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Byron Shire
April 11, 2021

Roadside drug tests wrongly target cannabis users

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It is absolutely absurd that there is no legal level of THC allowable by law in the saliva or the bloodstream when driving – as there is with that much more dangerous drug, alcohol.

Even the slightest trace of THC – which I’m told can be detected from a smoke many hours, days or even a week previously – will get you convicted of Driving Under the Influence.

You’ll lose your licence, perhaps your job, get fined, and perhaps even face gaol time.

And in the absence of an allowable level, there should be an impairment test for people who test positive for THC in their systems, if they’re picked up in a random roadside test without having driven erratically or broken any road laws.

Surely these roadside testing units could have a driving simulator – basically a car seat and a computer game coupled to a steering wheel and pedals – which can test your reaction times, and test whether you correctly handle on-screen simulations of sudden driving emergencies.
 (The same simulator could work in cases of alcohol readings over the permitted limits.)

As a cannabis user for many years, I am convinced that I was safer behind the wheel having had a smoke rather than being straight.

I was so much more focused on the driving and so much more attuned as regards my senses. Calmer and therefore less likely to speed.

More focused on the process of getting there, than on the destination. My eyes continually scanned the road ahead, and looked further ahead than otherwise – arguably the best way of avoiding accidents.

When driving while straight, I often found myself on auto-pilot, in charge of the car well enough, but totally unfocused on the driving – my mind a million miles away.

My gaze sometimes drifted off the road, and I was driving with not much more than peripheral vision. No problems, until the unexpected happens.

When straight, my speeds tended to drift up to around 10-20k over the limit, whereas when stoned I scrupulously observed speed limits.

When, Oh when are our politicians going to grow some brains and stop demonising this herb?

William Randolph Hearst and Harry Anslinger are two Americans from the 1930s who have a huge burden of guilt for the way they’ve destroyed or damaged so many lives worldwide, and enriched so many criminals and corrupt officials in getting almost all countries of the world to declare it illegal.

George Lewin, Montecollum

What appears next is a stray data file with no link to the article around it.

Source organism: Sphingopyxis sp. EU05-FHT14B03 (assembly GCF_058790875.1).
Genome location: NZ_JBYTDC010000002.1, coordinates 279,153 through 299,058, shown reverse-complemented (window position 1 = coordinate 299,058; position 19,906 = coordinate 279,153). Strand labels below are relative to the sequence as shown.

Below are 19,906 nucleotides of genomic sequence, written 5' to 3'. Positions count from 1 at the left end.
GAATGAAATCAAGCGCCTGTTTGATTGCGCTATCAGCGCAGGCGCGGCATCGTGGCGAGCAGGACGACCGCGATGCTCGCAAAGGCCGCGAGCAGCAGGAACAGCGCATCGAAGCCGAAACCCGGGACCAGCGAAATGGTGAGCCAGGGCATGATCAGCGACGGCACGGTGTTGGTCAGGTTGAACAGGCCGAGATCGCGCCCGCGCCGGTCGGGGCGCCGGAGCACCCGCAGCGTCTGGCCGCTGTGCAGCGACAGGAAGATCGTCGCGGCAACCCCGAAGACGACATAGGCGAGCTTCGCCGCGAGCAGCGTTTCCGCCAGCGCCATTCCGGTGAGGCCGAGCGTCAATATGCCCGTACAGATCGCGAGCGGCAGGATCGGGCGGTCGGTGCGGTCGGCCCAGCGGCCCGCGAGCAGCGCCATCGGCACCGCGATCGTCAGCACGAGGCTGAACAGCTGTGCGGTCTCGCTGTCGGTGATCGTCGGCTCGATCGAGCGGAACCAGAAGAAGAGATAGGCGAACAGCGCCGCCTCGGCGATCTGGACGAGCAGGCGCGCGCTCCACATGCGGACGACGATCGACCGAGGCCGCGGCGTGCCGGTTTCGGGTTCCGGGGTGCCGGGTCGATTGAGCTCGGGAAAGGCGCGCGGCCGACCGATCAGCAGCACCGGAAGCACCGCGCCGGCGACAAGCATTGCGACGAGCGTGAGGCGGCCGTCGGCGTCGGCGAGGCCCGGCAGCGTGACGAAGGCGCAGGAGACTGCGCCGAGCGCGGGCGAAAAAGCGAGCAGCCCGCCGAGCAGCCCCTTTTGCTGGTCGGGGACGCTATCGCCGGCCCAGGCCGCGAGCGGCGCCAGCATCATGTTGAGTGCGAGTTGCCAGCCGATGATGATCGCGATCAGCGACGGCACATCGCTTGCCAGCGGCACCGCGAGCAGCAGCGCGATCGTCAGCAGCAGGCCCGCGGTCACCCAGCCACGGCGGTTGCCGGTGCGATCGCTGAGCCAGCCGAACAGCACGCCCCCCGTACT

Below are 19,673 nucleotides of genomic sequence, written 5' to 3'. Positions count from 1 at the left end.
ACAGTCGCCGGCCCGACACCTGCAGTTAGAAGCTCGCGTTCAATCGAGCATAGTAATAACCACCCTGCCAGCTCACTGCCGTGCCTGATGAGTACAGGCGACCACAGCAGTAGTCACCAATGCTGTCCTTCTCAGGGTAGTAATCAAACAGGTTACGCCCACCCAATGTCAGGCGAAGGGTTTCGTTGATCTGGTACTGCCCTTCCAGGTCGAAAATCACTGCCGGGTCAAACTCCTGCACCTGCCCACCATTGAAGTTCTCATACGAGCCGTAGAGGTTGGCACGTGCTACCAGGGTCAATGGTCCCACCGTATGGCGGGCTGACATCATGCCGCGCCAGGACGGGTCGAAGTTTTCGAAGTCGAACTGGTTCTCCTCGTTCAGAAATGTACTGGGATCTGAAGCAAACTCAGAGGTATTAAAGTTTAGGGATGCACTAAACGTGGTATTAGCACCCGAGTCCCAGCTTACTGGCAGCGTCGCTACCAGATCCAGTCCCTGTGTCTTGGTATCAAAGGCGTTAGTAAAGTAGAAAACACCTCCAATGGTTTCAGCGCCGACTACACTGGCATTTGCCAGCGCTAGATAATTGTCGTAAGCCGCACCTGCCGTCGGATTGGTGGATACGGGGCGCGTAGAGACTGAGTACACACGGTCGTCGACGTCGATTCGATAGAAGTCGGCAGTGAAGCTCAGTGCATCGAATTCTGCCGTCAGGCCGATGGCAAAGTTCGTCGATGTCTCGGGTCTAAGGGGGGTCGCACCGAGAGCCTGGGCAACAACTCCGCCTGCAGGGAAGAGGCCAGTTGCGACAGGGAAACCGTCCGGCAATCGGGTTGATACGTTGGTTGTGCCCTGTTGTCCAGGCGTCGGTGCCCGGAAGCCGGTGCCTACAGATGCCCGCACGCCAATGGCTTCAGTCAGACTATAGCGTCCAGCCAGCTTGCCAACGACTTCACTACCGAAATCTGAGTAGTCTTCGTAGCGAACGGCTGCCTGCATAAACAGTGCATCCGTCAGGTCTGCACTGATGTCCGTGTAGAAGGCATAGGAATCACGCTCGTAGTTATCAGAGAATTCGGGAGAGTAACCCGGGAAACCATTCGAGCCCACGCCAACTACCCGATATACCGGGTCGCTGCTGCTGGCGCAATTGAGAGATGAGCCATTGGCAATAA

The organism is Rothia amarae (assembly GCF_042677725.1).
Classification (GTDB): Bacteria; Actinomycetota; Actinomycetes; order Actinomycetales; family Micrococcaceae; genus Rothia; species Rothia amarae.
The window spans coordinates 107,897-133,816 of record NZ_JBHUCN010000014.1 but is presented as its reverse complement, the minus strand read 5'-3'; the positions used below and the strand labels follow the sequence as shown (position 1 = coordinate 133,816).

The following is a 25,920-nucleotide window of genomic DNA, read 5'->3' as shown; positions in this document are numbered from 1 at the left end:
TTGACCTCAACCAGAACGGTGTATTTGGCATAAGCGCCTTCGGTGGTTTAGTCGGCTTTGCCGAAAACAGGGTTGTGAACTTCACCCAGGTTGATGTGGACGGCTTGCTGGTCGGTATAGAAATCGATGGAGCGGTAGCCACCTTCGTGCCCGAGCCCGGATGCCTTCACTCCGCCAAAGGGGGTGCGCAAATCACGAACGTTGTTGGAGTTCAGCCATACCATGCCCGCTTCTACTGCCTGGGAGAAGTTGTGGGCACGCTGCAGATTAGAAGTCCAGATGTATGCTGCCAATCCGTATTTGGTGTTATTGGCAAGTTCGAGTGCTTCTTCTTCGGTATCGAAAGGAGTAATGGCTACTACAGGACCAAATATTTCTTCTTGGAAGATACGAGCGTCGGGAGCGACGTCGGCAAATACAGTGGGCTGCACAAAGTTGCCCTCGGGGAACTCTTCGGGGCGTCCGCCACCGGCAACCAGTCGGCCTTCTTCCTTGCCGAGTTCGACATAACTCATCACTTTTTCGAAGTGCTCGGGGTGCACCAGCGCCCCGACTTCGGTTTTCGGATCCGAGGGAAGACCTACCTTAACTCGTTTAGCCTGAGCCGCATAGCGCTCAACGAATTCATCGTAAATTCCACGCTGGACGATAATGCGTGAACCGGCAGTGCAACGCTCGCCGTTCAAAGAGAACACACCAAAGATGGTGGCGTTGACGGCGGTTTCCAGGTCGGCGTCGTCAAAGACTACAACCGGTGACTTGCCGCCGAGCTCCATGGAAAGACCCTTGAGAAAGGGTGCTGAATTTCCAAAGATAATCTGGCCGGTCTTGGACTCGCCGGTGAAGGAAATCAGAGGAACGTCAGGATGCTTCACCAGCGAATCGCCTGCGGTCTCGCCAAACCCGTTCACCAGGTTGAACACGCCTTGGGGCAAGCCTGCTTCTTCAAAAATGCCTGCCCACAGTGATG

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  1. I don’t agree with the people who come out and say, “I drive better when I’m stoned!”

    Over-confidence in ones abilities is not an excuse to drive while under the influence of a drug.

    Driving or operating any heavy machinery should always be approached with absolute caution and without potentially impairing substances.

    However, cannabis users are unfairly targeted as impairment is NOT what police are testing for. It wouldn’t matter if someone smoked a joint and went for a drive or ate an edible on a Friday night and then went to drive to work Monday. Both have a similar level of risk of getting caught and charged. This means that police aren’t making the roads safer – They are ambiguously punishing people for taking a substance, invading their privacy and bodily autonomy to gain that evidence and then punishing them under the false pretense of ‘dangerous on roads’ where no evidence to prove impairment exists.

    Stoners – Please don’t use the, “Buuuutt I drive better when I’m stoned” argument. Even if it were empirically true (which is… questionable), it makes you sound like a complete f’n idiot to everyone else. Don’t drive drunk. Don’t drive stoned. Plan yourself better and hold off if you need to drive somewhere. But, do fight back against the unfairness of these tests… they are unfair, they are invading your privacy rights, they are unfairly incriminating you!

    Know where you battles lay!

  2. So basically I have no way of telling if I will pass a rsdt after consuming cannabis days beforehand?

    I could use some cannabis on say a Friday arvo and if I was pulled over and saliva tested on say Sunday or even Monday I could fail the test and face fines, lose of license and who knows what else, even though there is no way I would be stoned or impaired at all to drive….

    All the while a person on heroin, cocaine or any pharmaceutical drug would pass a rsdt with flying colours even if they had only had any (or all) of those drugs in the prior hour or two.

    What an insane and stupid method of testing people for some drugs and not others.

    I’ve also heard many people are option to use ice and research chemicals more now as it apparently goes from your system much faster than the thc from weed does…

    I am totally gob smacked and I wonder who is actually making these stupid decisions? There needs to be some serious changes to the law to allow cannabis for use in a recreational environment and a way to test for impairment only I think. Weed is so much safer and less harmful for the user and the community than alcohol, so why arent we allowed to use it.. Or buy it, or grow it? Dont we all wont less agro and violence? Dont we wont to lower the drinking and ice usage rates? Then allow cannabis!


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